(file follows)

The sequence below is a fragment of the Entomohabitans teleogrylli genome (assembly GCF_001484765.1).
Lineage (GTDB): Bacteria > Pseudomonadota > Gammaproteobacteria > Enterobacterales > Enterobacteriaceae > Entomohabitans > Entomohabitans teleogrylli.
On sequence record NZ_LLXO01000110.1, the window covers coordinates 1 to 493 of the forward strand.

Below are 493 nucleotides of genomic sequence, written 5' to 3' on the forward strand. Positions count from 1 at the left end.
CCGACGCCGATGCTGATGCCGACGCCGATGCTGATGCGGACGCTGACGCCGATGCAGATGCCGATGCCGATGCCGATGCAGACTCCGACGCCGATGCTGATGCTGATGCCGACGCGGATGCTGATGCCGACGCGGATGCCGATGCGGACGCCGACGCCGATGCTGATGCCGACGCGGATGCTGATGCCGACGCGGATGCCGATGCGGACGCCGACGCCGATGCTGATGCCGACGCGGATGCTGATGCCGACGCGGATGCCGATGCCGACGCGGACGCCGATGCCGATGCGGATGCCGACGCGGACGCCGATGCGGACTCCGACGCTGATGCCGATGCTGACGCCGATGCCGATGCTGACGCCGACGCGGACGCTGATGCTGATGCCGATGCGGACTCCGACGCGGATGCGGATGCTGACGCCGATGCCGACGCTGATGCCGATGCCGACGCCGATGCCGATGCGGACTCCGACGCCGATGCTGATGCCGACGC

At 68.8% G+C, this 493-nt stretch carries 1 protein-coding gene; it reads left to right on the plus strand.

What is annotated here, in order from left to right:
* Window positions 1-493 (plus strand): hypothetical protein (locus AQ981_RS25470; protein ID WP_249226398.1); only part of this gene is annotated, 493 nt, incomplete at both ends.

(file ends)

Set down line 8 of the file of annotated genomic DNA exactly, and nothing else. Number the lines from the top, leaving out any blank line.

* Window positions 1-493 (plus strand): hypothetical protein (locus AQ981_RS25470; protein ID WP_249226398.1); only part of this gene is annotated, 493 nt, incomplete at both ends.